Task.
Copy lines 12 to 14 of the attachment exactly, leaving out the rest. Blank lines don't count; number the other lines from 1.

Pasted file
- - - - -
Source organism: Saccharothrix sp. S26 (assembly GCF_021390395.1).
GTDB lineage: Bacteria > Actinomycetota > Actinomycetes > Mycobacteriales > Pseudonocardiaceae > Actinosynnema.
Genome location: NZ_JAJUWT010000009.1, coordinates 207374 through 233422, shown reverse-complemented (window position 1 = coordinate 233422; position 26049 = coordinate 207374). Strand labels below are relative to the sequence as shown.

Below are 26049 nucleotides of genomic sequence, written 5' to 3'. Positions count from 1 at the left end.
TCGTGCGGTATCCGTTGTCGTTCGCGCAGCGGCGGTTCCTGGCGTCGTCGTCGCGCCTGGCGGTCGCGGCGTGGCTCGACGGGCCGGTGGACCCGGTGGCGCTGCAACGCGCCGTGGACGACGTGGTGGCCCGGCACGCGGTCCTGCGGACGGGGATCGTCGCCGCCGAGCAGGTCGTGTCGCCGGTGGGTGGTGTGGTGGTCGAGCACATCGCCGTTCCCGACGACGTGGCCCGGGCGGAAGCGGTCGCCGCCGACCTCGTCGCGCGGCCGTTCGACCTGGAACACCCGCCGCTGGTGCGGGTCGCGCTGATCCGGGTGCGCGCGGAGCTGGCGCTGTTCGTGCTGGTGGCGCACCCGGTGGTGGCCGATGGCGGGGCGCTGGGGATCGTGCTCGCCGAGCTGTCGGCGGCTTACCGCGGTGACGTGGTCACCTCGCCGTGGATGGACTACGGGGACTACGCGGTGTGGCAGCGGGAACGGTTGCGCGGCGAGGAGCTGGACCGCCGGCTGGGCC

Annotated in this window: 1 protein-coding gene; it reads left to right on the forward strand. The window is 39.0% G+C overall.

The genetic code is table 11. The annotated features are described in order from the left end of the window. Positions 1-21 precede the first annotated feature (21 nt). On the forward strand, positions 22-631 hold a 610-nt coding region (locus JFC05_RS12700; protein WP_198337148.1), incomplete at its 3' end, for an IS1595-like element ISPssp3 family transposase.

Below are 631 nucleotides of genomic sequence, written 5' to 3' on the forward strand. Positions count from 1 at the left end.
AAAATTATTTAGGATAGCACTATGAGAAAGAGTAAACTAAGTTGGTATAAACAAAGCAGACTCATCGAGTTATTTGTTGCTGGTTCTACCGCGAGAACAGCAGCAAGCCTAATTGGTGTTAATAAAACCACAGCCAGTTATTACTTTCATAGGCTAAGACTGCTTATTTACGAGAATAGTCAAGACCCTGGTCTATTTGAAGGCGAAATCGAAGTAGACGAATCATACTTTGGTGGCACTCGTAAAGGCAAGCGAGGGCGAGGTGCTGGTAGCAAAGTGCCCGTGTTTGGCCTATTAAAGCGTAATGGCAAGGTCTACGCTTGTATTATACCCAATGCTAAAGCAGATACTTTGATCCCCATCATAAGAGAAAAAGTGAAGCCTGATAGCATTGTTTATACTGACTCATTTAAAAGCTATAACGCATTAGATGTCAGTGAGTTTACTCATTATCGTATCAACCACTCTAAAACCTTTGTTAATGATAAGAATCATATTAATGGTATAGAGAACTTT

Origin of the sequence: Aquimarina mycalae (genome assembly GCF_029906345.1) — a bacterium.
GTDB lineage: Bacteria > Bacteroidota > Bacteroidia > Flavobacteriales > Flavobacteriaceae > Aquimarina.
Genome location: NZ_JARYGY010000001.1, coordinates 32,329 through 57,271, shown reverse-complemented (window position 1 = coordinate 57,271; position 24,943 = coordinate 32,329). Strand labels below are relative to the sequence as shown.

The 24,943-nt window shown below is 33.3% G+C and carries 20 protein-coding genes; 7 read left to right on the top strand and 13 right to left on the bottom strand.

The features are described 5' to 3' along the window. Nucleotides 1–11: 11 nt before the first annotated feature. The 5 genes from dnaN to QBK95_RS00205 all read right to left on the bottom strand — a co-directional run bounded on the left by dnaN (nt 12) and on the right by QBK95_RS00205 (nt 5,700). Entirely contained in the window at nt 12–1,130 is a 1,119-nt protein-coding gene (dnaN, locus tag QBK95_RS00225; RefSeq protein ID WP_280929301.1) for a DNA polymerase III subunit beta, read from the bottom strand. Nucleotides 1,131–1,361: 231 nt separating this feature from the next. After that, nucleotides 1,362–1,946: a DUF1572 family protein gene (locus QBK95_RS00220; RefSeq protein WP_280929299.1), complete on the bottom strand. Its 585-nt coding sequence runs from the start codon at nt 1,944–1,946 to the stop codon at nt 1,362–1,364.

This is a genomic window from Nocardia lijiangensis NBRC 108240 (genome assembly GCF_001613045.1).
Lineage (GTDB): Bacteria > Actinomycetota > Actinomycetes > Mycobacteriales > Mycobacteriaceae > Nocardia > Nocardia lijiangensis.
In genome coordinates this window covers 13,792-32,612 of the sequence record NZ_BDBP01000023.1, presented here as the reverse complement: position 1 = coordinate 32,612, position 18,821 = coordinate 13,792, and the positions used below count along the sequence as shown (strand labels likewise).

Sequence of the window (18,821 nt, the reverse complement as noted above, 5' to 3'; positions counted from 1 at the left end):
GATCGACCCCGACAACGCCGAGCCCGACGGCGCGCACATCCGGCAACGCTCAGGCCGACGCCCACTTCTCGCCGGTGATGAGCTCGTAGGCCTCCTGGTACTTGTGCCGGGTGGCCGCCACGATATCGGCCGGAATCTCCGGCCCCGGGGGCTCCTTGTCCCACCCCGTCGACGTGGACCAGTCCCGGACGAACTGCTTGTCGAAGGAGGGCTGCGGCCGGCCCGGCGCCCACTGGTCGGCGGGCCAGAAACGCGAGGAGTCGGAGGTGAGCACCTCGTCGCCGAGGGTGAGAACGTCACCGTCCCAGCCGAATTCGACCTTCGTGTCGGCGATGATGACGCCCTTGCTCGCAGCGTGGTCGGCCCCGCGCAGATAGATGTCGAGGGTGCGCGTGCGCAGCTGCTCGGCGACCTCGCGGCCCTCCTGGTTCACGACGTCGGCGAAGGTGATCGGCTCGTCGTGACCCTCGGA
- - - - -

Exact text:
Genome location: NZ_JARYGY010000001.1, coordinates 32,329 through 57,271, shown reverse-complemented (window position 1 = coordinate 57,271; position 24,943 = coordinate 32,329). Strand labels below are relative to the sequence as shown.

The 24,943-nt window shown below is 33.3% G+C and carries 20 protein-coding genes; 7 read left to right on the top strand and 13 right to left on the bottom strand.

The features are described 5' to 3' along the window. Nucleotides 1–11: 11 nt before the first annotated feature. The 5 genes from dnaN to QBK95_RS00205 all read right to left on the bottom strand — a co-directional run bounded on the left by dnaN (nt 12) and on the right by QBK95_RS00205 (nt 5,700). Entirely contained in the window at nt 12–1,130 is a 1,119-nt protein-coding gene (dnaN, locus tag QBK95_RS00225; RefSeq protein ID WP_280929301.1) for a DNA polymerase III subunit beta, read from the bottom strand. Nucleotides 1,131–1,361: 231 nt separating this feature from the next. After that, nucleotides 1,362–1,946: a DUF1572 family protein gene (locus QBK95_RS00220; RefSeq protein WP_280929299.1), complete on the bottom strand. Its 585-nt coding sequence runs from the start codon at nt 1,944–1,946 to the stop codon at nt 1,362–1,364.